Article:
Having ‘the financial talk’ with your future spouse or live-in boyfriend/girlfriend can be a bit overwhelming depending upon how much you do or do not know about each other’s finances (see photo below—actually taken during our conversation! I thought it was too funny and dramatic not to include). But with rather large upcoming expenses (buying a home together, wedding, etc.), and oftentimes differing expectations, it is a good idea to open this dialogue early in your engagement.
Instead of generalizing the various ways in which couples can combine their finances, I will just detail how Paul and I are combining ours. This should give you some ideas if you are headed in the same direction with your own partner, or just give you a better idea of my own finances for those of you who are curious.
The Financial Guru has been Chosen
It is no secret that in our relationship I have the upper hand on finances. Not only have I put in the time and research to learn about almost every facet of money, but I truly enjoy it! Paul recognizes this, and suggested that I be put in charge of the finances in our household. (Hurrah!).
Expectations for Large Upcoming Expenditures
The first thing I spoke about with Paul was the two large upcoming expenses for us: our first home, and our wedding. The two of us discussed what we both wanted, and then figured out rough estimates for how much we wanted to spend for each of these occasions.
What Comes In, What Goes Out
Next, I had Paul write down all of his financial debts, what bills are deducted from his account each month, his savings, and his income. I let him know all of my information as well.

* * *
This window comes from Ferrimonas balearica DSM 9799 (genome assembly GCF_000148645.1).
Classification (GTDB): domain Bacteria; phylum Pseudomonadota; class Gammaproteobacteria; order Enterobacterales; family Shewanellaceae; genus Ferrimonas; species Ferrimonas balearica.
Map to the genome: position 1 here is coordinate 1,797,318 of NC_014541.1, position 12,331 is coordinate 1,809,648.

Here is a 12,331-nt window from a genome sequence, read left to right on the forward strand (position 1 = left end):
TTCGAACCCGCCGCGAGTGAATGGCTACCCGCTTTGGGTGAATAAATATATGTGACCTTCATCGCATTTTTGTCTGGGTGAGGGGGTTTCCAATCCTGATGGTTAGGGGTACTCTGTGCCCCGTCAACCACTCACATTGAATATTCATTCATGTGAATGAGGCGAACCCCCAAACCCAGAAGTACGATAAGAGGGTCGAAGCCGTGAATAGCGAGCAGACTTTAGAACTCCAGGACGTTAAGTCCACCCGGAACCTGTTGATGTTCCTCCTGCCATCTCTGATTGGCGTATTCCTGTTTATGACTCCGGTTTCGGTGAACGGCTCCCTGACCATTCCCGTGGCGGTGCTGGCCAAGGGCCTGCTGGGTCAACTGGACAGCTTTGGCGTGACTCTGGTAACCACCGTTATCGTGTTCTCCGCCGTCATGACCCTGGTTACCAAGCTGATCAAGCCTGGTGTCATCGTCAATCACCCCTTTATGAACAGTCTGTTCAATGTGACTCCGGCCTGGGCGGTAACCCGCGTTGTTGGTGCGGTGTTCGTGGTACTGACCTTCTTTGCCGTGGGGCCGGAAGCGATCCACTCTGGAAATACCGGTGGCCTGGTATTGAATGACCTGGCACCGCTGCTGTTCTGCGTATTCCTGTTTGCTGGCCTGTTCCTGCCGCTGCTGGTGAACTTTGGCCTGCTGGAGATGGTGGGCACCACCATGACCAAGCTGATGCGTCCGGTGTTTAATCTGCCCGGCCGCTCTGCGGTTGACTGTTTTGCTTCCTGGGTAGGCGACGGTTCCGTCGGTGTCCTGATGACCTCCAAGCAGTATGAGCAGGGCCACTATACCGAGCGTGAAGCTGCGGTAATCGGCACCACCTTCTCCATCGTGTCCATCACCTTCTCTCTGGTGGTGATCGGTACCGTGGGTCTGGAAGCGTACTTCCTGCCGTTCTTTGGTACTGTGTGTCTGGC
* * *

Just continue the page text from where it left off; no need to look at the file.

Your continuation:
Test Drive a New Budget
I am almost embarrassed to type this…but Paul has never lived within a budget before! Personally I love budgets, and the freedom I have from knowing that a certain amount of money is going towards savings, retirement, and bills each month, and that the money leftover is mine to do whatever I would like with. As such, I figured out a preliminary budget (with the joy of a little child on Christmas morning!) for the two of us based on our large upcoming expenses, and we are going to try it out for a month or two. I am expecting that adjustments will have to be made after input from Paul on how it is (or is not) working for him.
Weed Out the Weak Accounts
Between the two of us we have 7 financial accounts. Can you imagine the logistical nightmare of keeping track of each of these, moving money around in all of them, and knowing when money is automatically withdrawn from each? Instead, we are paring down which accounts are the best—for savings we are looking for the best interest rate, for checking it needs to be no-fee and have the easiest access around our home.
Make the Move
In the upcoming months we will take the leap of truly combining finances by closing down some accounts, combining others, and perhaps opening up new ones.
Both of us know that there will be some adjustments to make, and that we are bound to experience some issues. But we also realize that finances are a pillar of support to any marriage, and oftentimes the thing that couples fight about most (except perhaps whether or not the toilet seat should be kept in the up or down position. My vote is for the down position).
Now that we have this conversation out of the way, we can focus on enjoying our engagement, each other, and surviving this scorching June weather.
Please note: Look for future articles and tips on wedding savings as Paul and I delve into the planning process!